1. Find photos to tell a story. (Don't worry about getting everything... a few photos will do.) Examples include:
a. Life’s Journey.
b. An important event: Birth, Graduation, Marriage, etc.
c. Career / Retirement through the years.
We believe that the first award in the Libraries and Archives Category deserves to be awarded to the National Society of the Daughters of the American Revolution Library. Since its founding in 1896, the DAR Library has grown into a specialized collection of American genealogical and historical manuscripts and publications, as well as powerful on-site databases.The DAR Library collection contains over 225,000 books, 10,000 research files, thousands of manuscript items, and special collections of African American, Native American, and women’s history, genealogy and culture. Nearly 40,000 family histories and genealogies comprise a major portion of the book collection, many of which are unique or available in only a few libraries in the country.
The DAR Library is free and open to the public. While helping descendants of Revolutionary American War patriots document their lineage, their collections have preserved and protected original documents and members' applications in many cases by digitizing images and indexing documents. The Genealogical Research Committee have indexed 20% of the books and have entered more than 20 million names. Thank you Anasazi Chapter for nomination.
This category is defined as a genealogical society, an historical society, a lineage society, or a heritage society.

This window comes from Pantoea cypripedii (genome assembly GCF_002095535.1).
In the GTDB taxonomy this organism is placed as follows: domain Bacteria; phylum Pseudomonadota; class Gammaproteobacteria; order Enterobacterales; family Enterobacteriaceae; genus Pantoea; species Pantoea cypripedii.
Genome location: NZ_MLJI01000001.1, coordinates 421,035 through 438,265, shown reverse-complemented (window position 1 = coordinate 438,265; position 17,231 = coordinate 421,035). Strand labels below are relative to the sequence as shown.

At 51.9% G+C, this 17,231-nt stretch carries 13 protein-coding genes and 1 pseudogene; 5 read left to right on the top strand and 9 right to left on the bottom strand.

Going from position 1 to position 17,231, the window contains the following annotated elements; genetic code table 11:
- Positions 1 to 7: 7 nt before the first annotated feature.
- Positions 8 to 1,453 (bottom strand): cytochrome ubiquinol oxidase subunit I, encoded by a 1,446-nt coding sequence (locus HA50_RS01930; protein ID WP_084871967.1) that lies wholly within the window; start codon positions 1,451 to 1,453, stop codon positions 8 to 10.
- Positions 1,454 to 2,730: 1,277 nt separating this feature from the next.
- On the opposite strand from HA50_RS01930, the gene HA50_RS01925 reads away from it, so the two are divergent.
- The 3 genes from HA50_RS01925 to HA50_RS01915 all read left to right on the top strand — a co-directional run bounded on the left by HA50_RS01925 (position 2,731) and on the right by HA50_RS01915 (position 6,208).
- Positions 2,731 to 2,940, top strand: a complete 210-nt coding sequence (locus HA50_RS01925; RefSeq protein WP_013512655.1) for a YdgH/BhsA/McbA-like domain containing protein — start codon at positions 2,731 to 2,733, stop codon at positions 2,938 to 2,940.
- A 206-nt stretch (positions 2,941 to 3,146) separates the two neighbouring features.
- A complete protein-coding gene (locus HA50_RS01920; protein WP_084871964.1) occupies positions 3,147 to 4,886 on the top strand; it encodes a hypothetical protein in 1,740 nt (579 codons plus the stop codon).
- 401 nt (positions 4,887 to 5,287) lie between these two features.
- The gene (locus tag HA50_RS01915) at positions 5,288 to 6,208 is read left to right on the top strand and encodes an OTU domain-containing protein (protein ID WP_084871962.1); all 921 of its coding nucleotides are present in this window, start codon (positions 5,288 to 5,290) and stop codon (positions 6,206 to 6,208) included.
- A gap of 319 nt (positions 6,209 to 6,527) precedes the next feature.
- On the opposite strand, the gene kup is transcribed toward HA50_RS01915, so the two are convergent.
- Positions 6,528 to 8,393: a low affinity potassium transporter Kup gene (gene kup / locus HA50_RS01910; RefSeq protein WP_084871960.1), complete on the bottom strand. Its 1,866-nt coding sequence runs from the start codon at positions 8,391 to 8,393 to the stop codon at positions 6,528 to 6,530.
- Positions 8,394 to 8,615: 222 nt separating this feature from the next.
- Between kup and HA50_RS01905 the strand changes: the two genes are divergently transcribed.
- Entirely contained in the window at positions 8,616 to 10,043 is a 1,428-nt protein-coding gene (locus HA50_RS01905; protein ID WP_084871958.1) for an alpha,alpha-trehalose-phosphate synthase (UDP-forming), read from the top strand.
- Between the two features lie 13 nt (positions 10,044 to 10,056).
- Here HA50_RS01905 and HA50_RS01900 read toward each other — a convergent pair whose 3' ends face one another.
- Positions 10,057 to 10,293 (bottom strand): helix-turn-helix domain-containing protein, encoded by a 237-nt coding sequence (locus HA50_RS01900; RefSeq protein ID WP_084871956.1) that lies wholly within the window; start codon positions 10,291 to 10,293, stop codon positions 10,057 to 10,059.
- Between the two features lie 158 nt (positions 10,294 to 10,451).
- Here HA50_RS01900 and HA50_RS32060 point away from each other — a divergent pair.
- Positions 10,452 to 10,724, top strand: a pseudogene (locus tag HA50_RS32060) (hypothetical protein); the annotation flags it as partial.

The Genealogical Society of Linn County, Iowa has been working aggressively on digitizing county voter registration records and making them accessible online. When the county needed space they turned to the genealogical society, with whom they had a strong relationship, and donated the large boxes of records. We often tell people not to overlook voter records because they may contain a great deal of genealogically and historically significant data that can lead you to other sources. Birth date, place of birth, naturalization information, name and address changes, and more. Now that the index is available on their own library database for use by patrons, the voter card can be easily pulled up on the computer. However, since their database is not currently accessible on the Internet, they have worked with the administrator of the Linn County IA Genweb page in order to make it available to everyone with an Internet connection (http://iagenweb.org/linn/voter/index.htm). It has also been added to a local library web page at http://marion.advantage-preservation.com/search?t=32785&i=t&bcn=1&m=between.
This category is defined as a person over the age of 21 years of age who has been involved in digitizing, indexing, or otherwise electronically making previously unavailable genealogical materials accessible to other people.
Jim Powell, Jr.
There are tens of thousands of people digitizing, indexing, and preserving images of the past, whether they be document images, photographs, postcards, newspapers, and so many diverse records. New materials are literally discovered everyday. It takes the efforts of countless unsung heroes to organize and prepare these historical and genealogical treasures for preservation, and then to generate the highest quality digital images possible. The images then need to be indexed for ease of location, and transcriptions to fulfill placing them in context.
Our first individual winner in the Unsung Heroes Award is Jim Powell, Jr., of Waldo, Alachua County Florida. An employee of the Alachua County Clerk of Court, it was his love of history, programming experience, and photography that began his journey into digitizing the ancient records, and developing a huge multi-state group of dedicated volunteer who help clean up digital images, index them, and every-word transcribe their contents. Over 500,000 images have been digitized and are every-word searchable, and over 35,000 pages have been transcribed. Visit the Ancient Records: http://www.alachuaclerk.org/archive/default.cfm.
This category is defined as a person under the age of 21 years of age who has been involved in digitizing, indexing, or otherwise electronically making previously unavailable genealogical materials available to other people.